This 40-minute conversation is filled with insights – or, as Jackman calls them when working with clients, “nuggets you can actually hang a strategy off.”
I encourage a full listen, but here are some unmissable elements and Jackman Takeaways:
Change has been coming fast and furious for many years, but the pandemic has compressed the need for speed to do things differently now; not just in people’s lives, but in the dynamics of the marketplace
Jackman Takeaway: “If you’re not changing and evolving, you’re stuck. That would probably be the best scenario. But the more common scenario is you’re moving backwards or, in business terms, you’re waning or dying.”
Joe Jackman explained his personal path and how an appreciation of change took him from creative director to business owner after stints helping launch brands like Joe Fresh (no relation!).
Jackman Takeaway: “I said, why can’t I be a brand strategist? What do I need to know? Who do I need to learn from? And then, eventually, I just thought, ‘Why can’t I shape strategy at the very highest level?”
That attitude led to becoming a “reinventionist” – and the definition thereof:
Jackman Takeaway: “It’s a word I made up, but basically the definition is to just be really good at making change happen and to great benefit. The world needs more people with the skills and in the mindset of making change.”
Jackman’s concept of reinvention is tied to “invention,” and a brand’s transformation is intrinsically tied to its DNA.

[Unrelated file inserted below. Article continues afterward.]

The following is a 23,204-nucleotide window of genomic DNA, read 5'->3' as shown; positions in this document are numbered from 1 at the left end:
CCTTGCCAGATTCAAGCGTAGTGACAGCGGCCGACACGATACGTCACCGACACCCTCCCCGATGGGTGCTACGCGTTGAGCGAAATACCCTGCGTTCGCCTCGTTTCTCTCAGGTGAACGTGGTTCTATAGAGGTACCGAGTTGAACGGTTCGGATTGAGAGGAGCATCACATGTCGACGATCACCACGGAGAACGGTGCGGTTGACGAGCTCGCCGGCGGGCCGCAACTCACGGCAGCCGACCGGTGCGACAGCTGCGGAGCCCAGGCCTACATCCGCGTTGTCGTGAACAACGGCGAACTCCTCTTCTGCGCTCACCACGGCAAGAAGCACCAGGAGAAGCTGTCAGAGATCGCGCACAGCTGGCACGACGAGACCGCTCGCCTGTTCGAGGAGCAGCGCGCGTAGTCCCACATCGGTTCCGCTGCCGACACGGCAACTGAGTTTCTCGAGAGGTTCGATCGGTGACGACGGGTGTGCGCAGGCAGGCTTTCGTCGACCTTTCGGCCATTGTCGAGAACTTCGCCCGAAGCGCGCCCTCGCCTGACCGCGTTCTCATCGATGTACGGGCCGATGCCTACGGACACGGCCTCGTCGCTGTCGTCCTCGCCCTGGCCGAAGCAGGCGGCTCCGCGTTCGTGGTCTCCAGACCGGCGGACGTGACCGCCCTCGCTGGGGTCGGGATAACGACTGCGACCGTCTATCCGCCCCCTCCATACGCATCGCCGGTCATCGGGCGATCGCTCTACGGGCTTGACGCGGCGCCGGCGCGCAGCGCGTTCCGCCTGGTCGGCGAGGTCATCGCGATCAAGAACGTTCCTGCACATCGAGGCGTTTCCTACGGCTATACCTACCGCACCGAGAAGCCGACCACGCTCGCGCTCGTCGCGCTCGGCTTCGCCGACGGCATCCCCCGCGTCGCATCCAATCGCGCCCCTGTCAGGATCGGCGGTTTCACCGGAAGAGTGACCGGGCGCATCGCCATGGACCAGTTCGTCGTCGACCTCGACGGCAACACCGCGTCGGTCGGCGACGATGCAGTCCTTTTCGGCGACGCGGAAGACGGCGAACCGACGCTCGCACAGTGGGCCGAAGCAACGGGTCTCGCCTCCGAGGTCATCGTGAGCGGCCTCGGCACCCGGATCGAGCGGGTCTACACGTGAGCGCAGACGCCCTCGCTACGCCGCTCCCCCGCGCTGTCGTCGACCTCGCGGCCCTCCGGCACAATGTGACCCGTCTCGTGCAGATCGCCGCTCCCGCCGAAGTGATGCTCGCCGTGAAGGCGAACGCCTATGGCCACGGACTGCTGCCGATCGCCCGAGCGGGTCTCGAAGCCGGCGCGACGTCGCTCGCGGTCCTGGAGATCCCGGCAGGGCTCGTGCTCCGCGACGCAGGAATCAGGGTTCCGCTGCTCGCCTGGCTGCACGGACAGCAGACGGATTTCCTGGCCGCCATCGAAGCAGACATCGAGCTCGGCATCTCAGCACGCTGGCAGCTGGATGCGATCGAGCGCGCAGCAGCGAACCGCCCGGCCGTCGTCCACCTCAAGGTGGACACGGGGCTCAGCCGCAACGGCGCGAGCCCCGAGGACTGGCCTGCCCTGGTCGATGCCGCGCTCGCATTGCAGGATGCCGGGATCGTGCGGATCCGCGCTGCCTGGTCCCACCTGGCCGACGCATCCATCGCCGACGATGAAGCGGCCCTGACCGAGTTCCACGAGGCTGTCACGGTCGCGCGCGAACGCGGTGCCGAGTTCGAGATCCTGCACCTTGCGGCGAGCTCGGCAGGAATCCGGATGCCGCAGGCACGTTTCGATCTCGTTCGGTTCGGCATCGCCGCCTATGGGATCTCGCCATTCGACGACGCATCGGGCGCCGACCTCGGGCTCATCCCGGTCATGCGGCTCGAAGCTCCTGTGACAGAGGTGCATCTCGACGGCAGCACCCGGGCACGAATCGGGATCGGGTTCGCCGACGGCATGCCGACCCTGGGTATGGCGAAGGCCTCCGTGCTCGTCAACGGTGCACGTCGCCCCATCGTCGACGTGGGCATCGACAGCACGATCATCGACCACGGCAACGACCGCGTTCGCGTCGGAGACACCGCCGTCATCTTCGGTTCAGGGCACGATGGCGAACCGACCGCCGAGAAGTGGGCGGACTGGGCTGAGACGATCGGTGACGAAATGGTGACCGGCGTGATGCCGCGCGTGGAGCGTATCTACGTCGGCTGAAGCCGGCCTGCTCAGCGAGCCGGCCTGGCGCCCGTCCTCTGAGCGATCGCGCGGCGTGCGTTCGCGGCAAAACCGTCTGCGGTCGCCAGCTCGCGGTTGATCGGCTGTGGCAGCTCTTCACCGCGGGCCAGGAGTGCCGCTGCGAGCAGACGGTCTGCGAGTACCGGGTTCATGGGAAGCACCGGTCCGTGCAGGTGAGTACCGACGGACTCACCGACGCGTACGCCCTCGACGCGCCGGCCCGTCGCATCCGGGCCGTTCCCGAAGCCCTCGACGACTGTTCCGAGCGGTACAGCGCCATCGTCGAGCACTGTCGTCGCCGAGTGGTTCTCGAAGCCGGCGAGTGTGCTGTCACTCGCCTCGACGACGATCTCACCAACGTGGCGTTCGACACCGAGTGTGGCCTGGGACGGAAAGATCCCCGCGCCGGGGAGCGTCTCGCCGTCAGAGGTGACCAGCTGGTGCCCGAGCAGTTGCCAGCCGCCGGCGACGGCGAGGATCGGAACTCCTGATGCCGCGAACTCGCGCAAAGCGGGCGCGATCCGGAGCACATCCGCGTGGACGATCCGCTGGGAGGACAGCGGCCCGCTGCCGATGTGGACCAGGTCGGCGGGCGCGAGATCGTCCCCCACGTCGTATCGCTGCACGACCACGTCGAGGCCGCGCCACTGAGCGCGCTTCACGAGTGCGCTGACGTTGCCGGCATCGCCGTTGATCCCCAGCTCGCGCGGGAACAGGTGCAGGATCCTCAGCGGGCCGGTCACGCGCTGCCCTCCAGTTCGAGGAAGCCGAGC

We need to collectively “reposition the entire idea of change in our minds as a positive force, and essential. It should be seen as creating the next best, most powerful and relevant version of you or your company.” (He literally wrote the book on this: “Reinventionist Mindset”with a set of five principles for change.)
The status quo – especially when paired with success — is a killer. Business model life cycles, executives’ tenures, the length of brands’ relevance, are all compressing. So, since “the future arrives daily,” brands need to figure out step-by-step how to evolve and “get pro athlete good at it or you have it done to you.”
Learn how Jackman helped Staples create trial stores that were hybrid workspace meets product sampling; and transformed Rexall, including being the first drugstore in Canada to start offering flu shots.
Jackman Takeaway on Retail: “In a world of choice, which is what the internet did to retail, retail was relatively slow to adapt…. There are exceptions, but retail generally sat and was lacking innovation… A lot of disruption was enabled by that sense of ‘oh, maybe one day we’ll evolve, but stores are the thing now…’. If retail leadership was prescient in reading what’s happening, Amazon wouldn’t exist. Casper wouldn’t exist. Netflix wouldn’t exist and there’d be a streaming service called Blockbuster.”
Big Jackman Takeaway: “There’s probably only one rule in all of this work in transformation: That you must deeply understand who your customers are and what they care about most. …beyond function, into the world of emotion. Most marketers focus on the means. Understand what the end is.”
Jackman gives his definition of a brand and why adopting that helps drive trust.